Charles Dickens wrote to change England.

(If you don't want to read, just check out the video trailer to my next show.)

And he did, many times, in many ways, with many stories. He wrote truth to power — felling abusive institutions and unkind traditions.

A Christmas Carol, for example, changed employers' denial of a day off for a major holiday. The wealthy industrialists of mid-19th century England stood on the backs of a working poor. And those poor, those who were fortunate enough to be working, were working endless hours for sub-poverty wages.

But This Isn't About Them Back Then.
Dickens cared for his British society, but — for us, here, now — that's merely a quaint moment in history.

When we hear the title, "A Christmas Carol," we smilingly recall the characters — Scrooge, Cratchit, and Tiny Tim — and the story of the three ghosts. But the story is stuck in its time: coated with 150+ years of literary dust and bestowed our deserving love and respect.   

But Dickens didn't write A Christmas Carol to be an old story. He wrote it to change England.

So, Can We Use It To Change Us, Here, Now?
Frankly, A Christmas Carol isn't — as I see it — really about Christmas. It's about being human, including developing the ability to engage with others.

It's like the Bible: old stories about them, back then. They become powerful only when we relate to those stories. We have to make them about us, here, now

This is the secret to the Passover Seder, and possibly the reason Jews do disproportionately well in Hollywood. We have learned to tell an old story — Exodus — to our children every year at Passover in a way that it is newly relevent to us, so that we address our own bondage (to wealth, to work, to whatever) and the bondage of those around us — and cause our own redemption.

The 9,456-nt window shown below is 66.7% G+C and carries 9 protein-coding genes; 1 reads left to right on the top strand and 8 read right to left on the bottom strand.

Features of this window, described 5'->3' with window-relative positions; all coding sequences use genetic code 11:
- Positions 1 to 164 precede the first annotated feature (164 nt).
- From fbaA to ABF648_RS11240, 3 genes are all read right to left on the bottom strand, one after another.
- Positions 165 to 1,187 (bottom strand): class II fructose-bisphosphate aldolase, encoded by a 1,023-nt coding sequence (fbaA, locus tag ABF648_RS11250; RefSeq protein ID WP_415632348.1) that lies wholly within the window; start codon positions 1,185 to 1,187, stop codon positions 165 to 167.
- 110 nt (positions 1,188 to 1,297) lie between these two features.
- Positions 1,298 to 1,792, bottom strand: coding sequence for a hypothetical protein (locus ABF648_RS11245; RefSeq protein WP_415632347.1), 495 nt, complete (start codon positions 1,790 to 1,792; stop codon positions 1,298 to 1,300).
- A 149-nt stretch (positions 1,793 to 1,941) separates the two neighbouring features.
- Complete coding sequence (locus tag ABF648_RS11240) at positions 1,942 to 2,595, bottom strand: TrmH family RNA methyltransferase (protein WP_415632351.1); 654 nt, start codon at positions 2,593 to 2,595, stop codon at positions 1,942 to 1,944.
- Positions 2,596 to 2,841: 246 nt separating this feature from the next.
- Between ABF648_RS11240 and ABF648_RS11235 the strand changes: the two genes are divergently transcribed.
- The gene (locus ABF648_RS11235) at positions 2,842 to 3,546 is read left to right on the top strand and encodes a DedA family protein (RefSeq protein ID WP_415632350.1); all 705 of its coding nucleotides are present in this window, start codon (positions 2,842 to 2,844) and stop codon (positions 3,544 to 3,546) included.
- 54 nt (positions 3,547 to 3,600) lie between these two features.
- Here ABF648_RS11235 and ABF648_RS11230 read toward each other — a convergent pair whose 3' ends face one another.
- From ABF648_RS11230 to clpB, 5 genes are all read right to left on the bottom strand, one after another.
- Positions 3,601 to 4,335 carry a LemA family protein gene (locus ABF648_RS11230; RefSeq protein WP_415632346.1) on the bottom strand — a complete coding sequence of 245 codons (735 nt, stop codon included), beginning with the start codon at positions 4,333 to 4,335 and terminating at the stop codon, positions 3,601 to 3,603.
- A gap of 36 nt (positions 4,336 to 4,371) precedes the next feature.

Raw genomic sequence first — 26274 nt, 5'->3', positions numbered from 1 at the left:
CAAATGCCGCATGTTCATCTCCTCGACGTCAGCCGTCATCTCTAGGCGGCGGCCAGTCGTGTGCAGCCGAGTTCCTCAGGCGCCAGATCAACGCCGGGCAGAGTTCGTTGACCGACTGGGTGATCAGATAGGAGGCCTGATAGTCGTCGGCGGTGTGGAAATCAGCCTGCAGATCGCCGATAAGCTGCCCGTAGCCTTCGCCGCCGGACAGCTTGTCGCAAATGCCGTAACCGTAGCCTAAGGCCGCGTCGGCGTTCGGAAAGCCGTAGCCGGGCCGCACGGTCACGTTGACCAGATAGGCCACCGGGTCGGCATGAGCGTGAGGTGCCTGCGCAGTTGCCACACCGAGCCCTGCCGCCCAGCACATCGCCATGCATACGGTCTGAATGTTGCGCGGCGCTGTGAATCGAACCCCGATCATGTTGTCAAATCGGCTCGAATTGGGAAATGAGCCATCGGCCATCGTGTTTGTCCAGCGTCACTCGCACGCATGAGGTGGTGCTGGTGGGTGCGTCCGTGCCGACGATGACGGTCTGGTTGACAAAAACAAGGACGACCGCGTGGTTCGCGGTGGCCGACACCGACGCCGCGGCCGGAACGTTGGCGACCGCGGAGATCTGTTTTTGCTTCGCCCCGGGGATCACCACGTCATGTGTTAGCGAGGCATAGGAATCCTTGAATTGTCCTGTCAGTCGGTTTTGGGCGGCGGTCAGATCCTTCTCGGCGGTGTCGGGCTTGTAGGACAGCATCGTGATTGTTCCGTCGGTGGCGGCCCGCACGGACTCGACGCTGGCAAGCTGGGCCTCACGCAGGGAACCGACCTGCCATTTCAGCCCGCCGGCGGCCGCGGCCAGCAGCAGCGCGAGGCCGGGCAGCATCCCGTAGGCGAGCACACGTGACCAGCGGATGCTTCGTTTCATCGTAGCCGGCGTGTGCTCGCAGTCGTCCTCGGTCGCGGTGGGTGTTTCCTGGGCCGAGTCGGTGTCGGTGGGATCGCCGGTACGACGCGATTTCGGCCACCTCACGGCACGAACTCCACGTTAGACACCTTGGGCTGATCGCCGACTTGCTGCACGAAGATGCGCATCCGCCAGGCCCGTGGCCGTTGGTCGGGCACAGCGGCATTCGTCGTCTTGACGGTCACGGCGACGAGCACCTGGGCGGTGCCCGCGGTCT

We tell Exodus as if it is about us, here, now.

And That's What We're Doing With A Christmas Carol
The playwrights and actors (I'm one of both) recognize that our friends and neighbors are all too often disappointed with the year-end holidays. Why is that? Are expectations not met?

Or is it because we disengage with our true, current passions during the holidays — as we try to recreate the passions of our past.

We seek — with this show — to encourage audiences, upon leaving the theatre, to approach the holidays mindfully, with intention: to engage with others, to teach our children, to know who we are.

No matter what holiday we each choose to embrace

The basics: Riffe Center's Studio Two Theatre for five days only starting December 8th. Details about the show (tickets, times, dates) are at

In the meantime, enjoy this brief video trailer which shows scenes from last year's premiere. (Last year's audiences made many suggestions — and the play is, as a result, about 25% new). 


Co-written by Matt Slaybaugh, Sean Christopher Lewis and me. Directed by Matt Slaybaugh.

Showtimes, ticketing and other show details are here: Feel free to contact me with any questions.